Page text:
Homes priced correctly get multiple offers, days on market inch up

As interest rates remain high and more homes become available, pricing in the Denver metro housing market remains a science.

“If a home is priced correctly, or even under market, it may still receive multiple offers,” said Libby Levinson-Katz, chair of the Denver Metro Association of Realtors Market Trends Committee in the September report.

“However, if the price is slightly high, then days on the market climb until you find the right buyer or the right price.”

According to the report, active listings in Denver increased 9% in August from July and 19% over August 2022. The average number of active listings for August is 15,900, so with 6,858 active listings last month, the metro area’s inventory remains historically low.

The number of new listings increased about 2%. At the same time, pending sales dropped nearly 1%, and closed sales declined 2%. The median closed price dropped to $582,000 while the median days on the market increased to 11 days.

“Buyers feel the shift and think that we are no longer in a full-price market,” Levinson-Katz said.

Days on market creep up

“Median days on market increasing to 11 days may seem benign, but it also means homes are sitting on the market for 70 days or more. As a result, buyers want to negotiate on price and receive a concession for a rate buydown. The close-price-to-list-price ratio remains in the 99th percentile, showcasing buyers and sellers are coming together to make sales happen without huge negotiation swings.”

But while the days on are inching up, they remain historically low.

“It may be hard to believe but in 2019 and 2020, the average days in MLS in the ($750,000 to $999,999) segment was 41 days. Today, post-pandemic, days in MLS are an average of 31 days, still selling at almost 25 percent faster than before,” said Michelle Schwinghammer, a realtor with RE/MAX Alliance and a market trends committee member.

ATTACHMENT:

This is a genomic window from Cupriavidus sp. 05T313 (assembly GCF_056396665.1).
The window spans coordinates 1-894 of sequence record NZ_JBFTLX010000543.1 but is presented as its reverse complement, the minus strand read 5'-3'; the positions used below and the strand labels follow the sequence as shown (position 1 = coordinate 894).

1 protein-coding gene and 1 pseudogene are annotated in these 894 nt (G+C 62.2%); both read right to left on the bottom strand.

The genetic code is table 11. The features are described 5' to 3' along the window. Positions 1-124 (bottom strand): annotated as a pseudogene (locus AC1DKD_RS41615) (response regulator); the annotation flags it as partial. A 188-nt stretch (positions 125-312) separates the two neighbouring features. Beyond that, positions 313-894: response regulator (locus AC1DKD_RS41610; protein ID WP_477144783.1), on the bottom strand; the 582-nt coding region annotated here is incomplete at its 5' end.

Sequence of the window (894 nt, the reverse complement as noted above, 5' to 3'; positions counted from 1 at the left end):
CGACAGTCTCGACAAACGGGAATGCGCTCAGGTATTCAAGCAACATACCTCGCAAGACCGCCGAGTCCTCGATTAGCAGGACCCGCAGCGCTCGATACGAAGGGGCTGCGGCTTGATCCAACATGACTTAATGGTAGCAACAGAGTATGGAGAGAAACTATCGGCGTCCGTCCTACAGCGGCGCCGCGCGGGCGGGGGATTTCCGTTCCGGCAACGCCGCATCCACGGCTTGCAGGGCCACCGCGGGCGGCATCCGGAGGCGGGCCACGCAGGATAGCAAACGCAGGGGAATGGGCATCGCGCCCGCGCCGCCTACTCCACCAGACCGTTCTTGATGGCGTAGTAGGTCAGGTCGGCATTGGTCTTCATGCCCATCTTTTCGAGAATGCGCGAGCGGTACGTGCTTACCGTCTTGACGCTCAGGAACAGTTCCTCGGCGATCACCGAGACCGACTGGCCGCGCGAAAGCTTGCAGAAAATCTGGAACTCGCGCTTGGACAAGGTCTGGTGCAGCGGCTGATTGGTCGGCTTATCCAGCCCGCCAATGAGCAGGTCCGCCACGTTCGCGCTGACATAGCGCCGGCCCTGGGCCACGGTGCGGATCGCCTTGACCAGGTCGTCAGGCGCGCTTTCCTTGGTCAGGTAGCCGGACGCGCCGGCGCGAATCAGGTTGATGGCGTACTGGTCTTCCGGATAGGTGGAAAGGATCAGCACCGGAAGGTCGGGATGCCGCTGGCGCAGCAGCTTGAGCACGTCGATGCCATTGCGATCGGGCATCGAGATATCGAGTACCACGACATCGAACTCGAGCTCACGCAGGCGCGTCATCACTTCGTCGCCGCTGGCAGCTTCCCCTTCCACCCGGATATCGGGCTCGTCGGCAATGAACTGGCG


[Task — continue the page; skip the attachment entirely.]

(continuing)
“I am convinced that much of the market angst we are collectively experiencing today is due to a hard psychological rest after living through the warp-speed pandemic market years where everyone got used to an unhealthy and sustainable market pace. Today, normal feels slow, really slow, and that perception can cloud the judgment of buyers, sellers and agents alike.”

Price still matters

Months of inventory for detached homes under $1 million sat just shy of two months, while above a million dollars, inventory sits at roughly two and a half months and increases to 5.79 months for properties priced at $2 million plus.

The best-performing price band for both detached and attached homes was $750,000 to $999,999, with a monthly sales increase of over three percent.

Although buyers look for bargains, competition remains.

“Last month, a client beat out another buyer who toured a Highlands home in a prime location three different times before putting in an offer, then came in $5,000 under list price (a potential savings of just .005 percent),” Schwinghammer said.

“My buyer won the deal by researching the home and area before touring, visiting once with a thorough one-hour tour, and acting with a decisive full-price offer the next day. The home sailed through inspections, closed fast, and appraised above purchase price.”

The news and editorial staffs of The Denver Post had no role in this post’s preparation.

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